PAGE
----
Ted Chiang is a science fiction writer who since 1990 has published a couple dozen works of short fiction (and no novel), gathered in just two books: Stories of Your Life and Others (2002), and Exhalation (2019). I’m certain he holds the record for highest ratio of awards won to stories published (see Ted Chiang Titles at sfadb.com.) The novella “Story of Your Life,” included in the first book, was the basis for the film Arrival.
I blogged recently about wise men.
Excerpts from the interview (from the transcript):
About Clarke’s law about magic and technology:
So, when people quote the Arthur C. Clarke line, they’re mostly talking about marvelous phenomena, that technology allows us to do things that are incredible and things that, in the past, would have been described as magic, simply because they were marvelous and inexplicable. But one of the defining aspects of technology is that eventually, it becomes cheaper, it becomes available to everybody. So things that were, at one point, restricted to the very few are suddenly available to everybody. Things like television — when television was first invented, yeah, that must have seemed amazing, but now television is not amazing because everyone has one. Radio is not amazing. Computers are not amazing. Everyone has one.
Magic is something which, by its nature, never becomes widely available to everyone. Magic is something that resides in the person and often is an indication that the universe sort of recognizes different classes of people, that there are magic wielders and there are non-magic wielders. That is not how we understand the universe to work nowadays. That reflects a kind of premodern understanding of how the universe worked. But since the Enlightenment, we have moved away from that point of view. And a lot of people miss that way of looking at the world, because we want to believe that things happen to us for a reason, that the things that happen to you are, in some way, tied to the things you did.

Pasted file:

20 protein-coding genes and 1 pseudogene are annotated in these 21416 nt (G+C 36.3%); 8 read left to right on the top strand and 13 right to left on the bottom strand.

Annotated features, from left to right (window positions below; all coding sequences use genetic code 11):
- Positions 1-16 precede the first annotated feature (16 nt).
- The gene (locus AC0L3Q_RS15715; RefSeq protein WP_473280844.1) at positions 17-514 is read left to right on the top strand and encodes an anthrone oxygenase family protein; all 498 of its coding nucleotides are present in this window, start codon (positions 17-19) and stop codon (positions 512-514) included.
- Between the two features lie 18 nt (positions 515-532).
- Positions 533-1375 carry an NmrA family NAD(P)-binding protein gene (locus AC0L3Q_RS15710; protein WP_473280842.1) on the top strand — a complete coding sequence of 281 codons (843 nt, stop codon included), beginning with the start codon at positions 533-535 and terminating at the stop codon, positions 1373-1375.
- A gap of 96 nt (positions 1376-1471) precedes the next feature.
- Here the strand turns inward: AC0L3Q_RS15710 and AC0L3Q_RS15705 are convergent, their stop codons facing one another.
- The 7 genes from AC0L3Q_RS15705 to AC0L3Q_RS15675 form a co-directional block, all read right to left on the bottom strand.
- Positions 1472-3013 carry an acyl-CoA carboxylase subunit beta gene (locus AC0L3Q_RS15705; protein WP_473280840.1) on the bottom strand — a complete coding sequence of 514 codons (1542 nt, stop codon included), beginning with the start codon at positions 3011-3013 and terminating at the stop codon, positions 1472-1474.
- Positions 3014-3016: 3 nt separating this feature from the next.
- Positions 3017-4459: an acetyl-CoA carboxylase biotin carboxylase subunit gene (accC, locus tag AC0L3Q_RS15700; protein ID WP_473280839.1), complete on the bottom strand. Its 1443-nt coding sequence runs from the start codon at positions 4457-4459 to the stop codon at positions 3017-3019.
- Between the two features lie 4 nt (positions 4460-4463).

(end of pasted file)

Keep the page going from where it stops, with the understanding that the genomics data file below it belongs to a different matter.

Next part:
(This relates to my take on the difference between science fiction and fantasy.)
About the transition, in the history of science, from alchemy to chemistry:
So, one of the things that people often associate with alchemy is the attempt to transmute lead into gold. And of course, this is appealing because it seems like a way to create wealth, but for the alchemists, for a lot of Renaissance alchemists, the goal was not so much a way to create wealth as it was a kind of spiritual purification, that they were trying to transform some aspect of their soul from base to noble. And that transformation would be accompanied by some physical analog, which was transmuting lead into gold. And so, yeah, you would get gold, which is cool, but you would also have purified your soul. That was, in a lot of ways, the primary goal.
And that is an example, I think, of this general idea that the intentions or the spiritual nature of the practitioner was an essential element in chemical reactions, that you needed to be pure of heart or you needed to concentrate really hard in order for the reaction to work. And it turns out that is not true.
–My take is that fantasy is about imagining that human perceptions and imaginations, not actual study, about reality are true. Fantasy is all about wish-fulfillment, which is why so many fantasy novels are about the struggle to reinstate the lost fantasy of the world.
Going on about this same point:
Chemical reactions work completely independently of what the practitioner wants or feels or whether they are virtuous or malign. So, the parts of alchemy which ignored that spiritual component, those eventually became chemistry. And the parts of alchemy which relied on the spiritual components of the practitioner were all proven to be false. And so, in some ways, the transition from alchemy to chemistry is a recognition of the fundamentally impersonal nature of the universe.
Much more here, about how the alliance between science and religion is closer than that between science and engineering; about the spectrum between metaphorical and literal science fiction; about superhero movies (“So superheroes basically are magic.”); about free will; about whether you would want to know the date of your death; and about the potential, and limitations, of artificial intelligence.
And at the end Chiang has book and video game recommendations. (On his recommendation, I’ve ordered the book by Annie Dillard.)